In other words, this might mean that the cost of victory over inflation would be the destruction of the domestic economy, which, due to its structure and competition models, is not adapted for survival in such conditions. The economic branches that will certainly profit from the new reality are the telecommunications sector, Internet service providers and other high technology sectors, in which deflation (i.e. reduction of prices for their services) has long been the norm, but all the rest will end up in quite a difficult situation. What is more, the labour market has long been anticipating cyclical wage growth, which would put serious pressure on businesses in the current circumstances; in case of 8–9% inflation it would be counterbalanced by the growth of prices, and real income would at least remain at the previous level (the economy would be unable to withstand their significant growth at the moment).
In my opinion, Russia’s experience from the first half of the 2000s shows that relatively high inflation has not obstructed economic growth. In Turkey, for example, between 2001 and 2014, the rate of economic growth was 5.7% on average, while average inflation was 14% per year. During the so-called “Glorious Thirty” (Les Trente Glorieuses) in France, the inflation rate was 4.6% on average for over a decade, and in Germany – 3.9%; while the GDP growth reached 5.1% and 6% correspondingly over the same time period, with unemployment rates under 1.6% in France and 1% in Germany. In August 2016, the inflation rates in those countries were 0.38% and 0.36%, while the economic growth in the second quarter was 1.3% and 1.7%, and unemployment – 10.5% and 6.1%.
At the moment, economic growth is more important for Russia than inflation, and the Russian Central Bank’s task should be to ensure predictable inflation rather than just keeping it at a low level (even a relatively high but stable level inflation rate would allow rational and effective economic decisions to be made).
The Russian monetary authorities have no other option in the current situation than to permit higher inflation – by decreasing the base rate, increasing the money stock, making verbal interventions focusing on changing priorities. It is not about supporting Sergey Glazyev’s and the Party of Growth’s concepts, which lobby “controlled” monetary emissions which would benefit individual large enterprises. What we need today is to “squeeze” into the real sector funds that have already been accumulated in private accounts, accounts of enterprises and banks, as well as private savings outside of the banking system. The price growth expectations can activate demand (this is what was actually happening in Autumn 2014, for example), accelerate capital turnover and simultaneously convince businesses that they can receive “inflation bonuses” on top of their “usual” profits, which is especially valuable given the comparative stability of the currency market.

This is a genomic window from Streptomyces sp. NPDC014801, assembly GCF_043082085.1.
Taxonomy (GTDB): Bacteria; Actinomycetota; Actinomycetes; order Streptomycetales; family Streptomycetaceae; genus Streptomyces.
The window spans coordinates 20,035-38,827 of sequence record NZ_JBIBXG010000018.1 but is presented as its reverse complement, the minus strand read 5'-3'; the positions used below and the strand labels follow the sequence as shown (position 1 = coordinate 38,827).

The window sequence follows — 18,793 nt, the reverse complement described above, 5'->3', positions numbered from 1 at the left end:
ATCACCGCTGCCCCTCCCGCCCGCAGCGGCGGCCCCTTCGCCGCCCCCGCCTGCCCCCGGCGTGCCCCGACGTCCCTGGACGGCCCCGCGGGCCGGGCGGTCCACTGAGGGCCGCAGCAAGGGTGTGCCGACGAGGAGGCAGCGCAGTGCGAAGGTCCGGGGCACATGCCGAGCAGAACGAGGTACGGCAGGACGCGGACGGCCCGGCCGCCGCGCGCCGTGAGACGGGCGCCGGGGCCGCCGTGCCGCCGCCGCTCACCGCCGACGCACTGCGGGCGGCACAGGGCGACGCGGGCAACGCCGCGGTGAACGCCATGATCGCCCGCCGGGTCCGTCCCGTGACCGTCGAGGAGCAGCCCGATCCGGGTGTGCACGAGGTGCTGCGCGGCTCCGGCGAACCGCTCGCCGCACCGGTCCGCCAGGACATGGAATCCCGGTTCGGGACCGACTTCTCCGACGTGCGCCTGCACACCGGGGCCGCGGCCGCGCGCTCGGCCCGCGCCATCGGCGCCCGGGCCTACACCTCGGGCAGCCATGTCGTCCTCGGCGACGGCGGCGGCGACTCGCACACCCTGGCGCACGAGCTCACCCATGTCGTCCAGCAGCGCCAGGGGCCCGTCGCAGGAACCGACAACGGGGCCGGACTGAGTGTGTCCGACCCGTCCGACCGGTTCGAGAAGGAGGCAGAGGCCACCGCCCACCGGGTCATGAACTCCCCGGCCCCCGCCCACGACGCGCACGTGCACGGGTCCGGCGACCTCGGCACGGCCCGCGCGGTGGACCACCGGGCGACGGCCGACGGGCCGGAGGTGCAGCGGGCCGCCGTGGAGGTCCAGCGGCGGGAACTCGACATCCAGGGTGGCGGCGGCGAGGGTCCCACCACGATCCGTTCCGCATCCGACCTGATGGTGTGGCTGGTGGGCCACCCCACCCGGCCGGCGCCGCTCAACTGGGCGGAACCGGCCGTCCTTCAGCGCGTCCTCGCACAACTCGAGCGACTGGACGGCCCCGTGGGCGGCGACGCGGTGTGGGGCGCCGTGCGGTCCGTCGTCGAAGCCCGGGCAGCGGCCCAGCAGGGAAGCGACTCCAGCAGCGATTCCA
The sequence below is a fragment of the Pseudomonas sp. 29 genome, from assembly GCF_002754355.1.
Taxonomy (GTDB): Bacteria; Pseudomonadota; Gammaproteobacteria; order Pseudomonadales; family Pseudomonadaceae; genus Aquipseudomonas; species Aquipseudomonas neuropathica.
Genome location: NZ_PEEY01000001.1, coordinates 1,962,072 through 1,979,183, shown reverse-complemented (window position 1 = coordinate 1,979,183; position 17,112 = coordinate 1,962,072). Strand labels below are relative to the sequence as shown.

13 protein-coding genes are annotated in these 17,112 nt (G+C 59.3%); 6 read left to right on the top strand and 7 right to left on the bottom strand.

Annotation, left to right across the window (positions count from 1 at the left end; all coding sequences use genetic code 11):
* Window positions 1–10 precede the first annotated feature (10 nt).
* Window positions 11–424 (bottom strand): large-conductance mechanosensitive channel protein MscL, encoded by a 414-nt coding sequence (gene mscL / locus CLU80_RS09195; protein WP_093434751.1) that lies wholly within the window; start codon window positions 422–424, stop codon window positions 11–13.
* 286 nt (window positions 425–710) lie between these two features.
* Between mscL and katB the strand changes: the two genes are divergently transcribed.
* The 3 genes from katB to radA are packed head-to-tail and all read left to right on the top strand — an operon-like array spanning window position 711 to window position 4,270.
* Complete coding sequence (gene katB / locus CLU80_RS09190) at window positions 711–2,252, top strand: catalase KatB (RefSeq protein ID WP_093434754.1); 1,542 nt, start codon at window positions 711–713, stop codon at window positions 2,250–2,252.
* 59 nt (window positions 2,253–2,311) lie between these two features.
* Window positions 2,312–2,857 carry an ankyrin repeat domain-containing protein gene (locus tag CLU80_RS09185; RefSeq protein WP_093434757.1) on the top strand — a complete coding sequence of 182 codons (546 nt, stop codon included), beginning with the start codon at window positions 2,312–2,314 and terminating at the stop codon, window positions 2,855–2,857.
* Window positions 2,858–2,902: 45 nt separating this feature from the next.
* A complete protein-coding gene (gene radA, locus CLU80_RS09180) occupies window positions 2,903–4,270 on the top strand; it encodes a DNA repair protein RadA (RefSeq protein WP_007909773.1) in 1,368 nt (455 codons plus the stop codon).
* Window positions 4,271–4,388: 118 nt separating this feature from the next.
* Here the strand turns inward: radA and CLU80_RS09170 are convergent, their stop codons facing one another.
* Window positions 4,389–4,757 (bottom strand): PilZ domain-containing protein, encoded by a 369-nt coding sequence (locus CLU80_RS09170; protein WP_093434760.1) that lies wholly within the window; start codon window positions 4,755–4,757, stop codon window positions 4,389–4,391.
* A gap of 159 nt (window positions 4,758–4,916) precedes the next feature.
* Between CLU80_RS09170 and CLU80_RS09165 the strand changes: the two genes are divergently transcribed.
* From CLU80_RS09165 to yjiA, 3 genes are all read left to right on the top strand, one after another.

To go even further, I cannot see anything catastrophic in the monetary stimulation of demand, which is currently not considered a suitable measure precisely due to fears that it would boost inflation. If the state would be more confident in “injecting” money into the economy via consumers (developing systems that encourage larger purchases [cars or property], raising the lowest pensions and benefits, introducing some sort of food coupons, etc.), it might facilitate the growth of the general level of prices, but the social and economic effects from such programmes would most certainly be positive.
We are observing the Russian economy now adjusting to survive without oil and gas stimulation. The transition from the previous model to the new one has in itself an extremely negative impact on economic growth. Simultaneous attempts to alter the familiar environment in which Russian citizens and Russian businesses have been operating for decades could be too risky. And the tendency for “irreversibly” lowering inflation today seems worrying, rather than optimistic.